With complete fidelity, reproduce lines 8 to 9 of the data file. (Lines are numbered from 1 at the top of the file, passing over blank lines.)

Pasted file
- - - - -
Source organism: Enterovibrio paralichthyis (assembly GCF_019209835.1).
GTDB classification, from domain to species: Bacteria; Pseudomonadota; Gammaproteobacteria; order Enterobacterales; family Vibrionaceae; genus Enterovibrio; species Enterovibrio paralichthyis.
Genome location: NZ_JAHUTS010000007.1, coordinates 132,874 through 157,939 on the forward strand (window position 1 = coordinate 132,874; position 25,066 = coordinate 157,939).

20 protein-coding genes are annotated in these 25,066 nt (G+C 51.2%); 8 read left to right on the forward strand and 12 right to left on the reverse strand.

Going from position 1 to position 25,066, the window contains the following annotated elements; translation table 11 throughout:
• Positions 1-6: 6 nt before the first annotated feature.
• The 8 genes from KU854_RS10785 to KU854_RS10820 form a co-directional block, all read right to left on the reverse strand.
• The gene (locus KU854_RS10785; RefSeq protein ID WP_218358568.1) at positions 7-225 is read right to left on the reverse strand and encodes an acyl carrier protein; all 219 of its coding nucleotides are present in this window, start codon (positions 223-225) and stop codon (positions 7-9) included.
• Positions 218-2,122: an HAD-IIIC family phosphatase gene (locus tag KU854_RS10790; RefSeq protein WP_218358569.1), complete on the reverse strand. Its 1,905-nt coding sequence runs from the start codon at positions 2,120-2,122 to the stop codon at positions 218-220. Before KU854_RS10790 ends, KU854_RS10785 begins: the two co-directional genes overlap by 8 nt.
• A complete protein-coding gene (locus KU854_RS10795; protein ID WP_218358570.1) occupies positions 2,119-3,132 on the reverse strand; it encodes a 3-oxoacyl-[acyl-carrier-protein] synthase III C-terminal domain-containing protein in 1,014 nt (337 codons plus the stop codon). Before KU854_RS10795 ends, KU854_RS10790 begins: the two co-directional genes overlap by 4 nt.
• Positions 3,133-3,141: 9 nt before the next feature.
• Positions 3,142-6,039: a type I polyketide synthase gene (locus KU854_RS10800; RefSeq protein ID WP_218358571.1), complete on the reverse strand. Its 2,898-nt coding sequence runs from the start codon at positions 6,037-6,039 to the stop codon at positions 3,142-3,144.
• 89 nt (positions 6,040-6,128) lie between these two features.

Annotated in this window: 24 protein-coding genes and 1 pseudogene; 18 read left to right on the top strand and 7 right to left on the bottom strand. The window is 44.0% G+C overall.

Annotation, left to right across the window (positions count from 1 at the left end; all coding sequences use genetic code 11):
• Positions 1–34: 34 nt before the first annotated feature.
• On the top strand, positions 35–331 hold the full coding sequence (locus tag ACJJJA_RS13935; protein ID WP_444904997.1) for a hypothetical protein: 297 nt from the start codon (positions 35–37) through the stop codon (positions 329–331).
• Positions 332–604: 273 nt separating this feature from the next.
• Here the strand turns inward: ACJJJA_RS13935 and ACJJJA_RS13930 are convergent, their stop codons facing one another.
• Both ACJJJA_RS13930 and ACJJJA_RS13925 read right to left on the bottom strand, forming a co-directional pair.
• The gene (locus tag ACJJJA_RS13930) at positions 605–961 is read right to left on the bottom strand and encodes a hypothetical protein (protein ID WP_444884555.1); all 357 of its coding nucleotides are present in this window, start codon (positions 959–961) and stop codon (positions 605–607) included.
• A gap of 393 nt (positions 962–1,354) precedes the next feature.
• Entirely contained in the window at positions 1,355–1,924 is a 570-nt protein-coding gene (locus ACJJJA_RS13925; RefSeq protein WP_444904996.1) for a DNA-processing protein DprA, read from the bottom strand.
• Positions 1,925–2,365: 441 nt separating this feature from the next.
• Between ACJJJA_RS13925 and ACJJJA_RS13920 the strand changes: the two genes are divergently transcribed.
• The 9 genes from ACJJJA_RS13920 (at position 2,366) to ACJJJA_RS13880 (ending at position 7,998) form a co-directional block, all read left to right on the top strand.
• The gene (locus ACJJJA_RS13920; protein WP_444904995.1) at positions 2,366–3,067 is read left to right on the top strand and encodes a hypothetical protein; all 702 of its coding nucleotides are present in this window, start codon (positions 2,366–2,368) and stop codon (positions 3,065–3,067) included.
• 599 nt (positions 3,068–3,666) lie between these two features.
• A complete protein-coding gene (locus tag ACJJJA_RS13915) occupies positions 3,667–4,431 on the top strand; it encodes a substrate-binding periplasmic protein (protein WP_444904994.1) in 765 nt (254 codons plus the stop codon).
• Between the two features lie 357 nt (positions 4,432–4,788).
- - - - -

• The gene (locus KU854_RS10785; RefSeq protein ID WP_218358568.1) at positions 7-225 is read right to left on the reverse strand and encodes an acyl carrier protein; all 219 of its coding nucleotides are present in this window, start codon (positions 223-225) and stop codon (positions 7-9) included.
• Positions 218-2,122: an HAD-IIIC family phosphatase gene (locus tag KU854_RS10790; RefSeq protein WP_218358569.1), complete on the reverse strand. Its 1,905-nt coding sequence runs from the start codon at positions 2,120-2,122 to the stop codon at positions 218-220. Before KU854_RS10790 ends, KU854_RS10785 begins: the two co-directional genes overlap by 8 nt.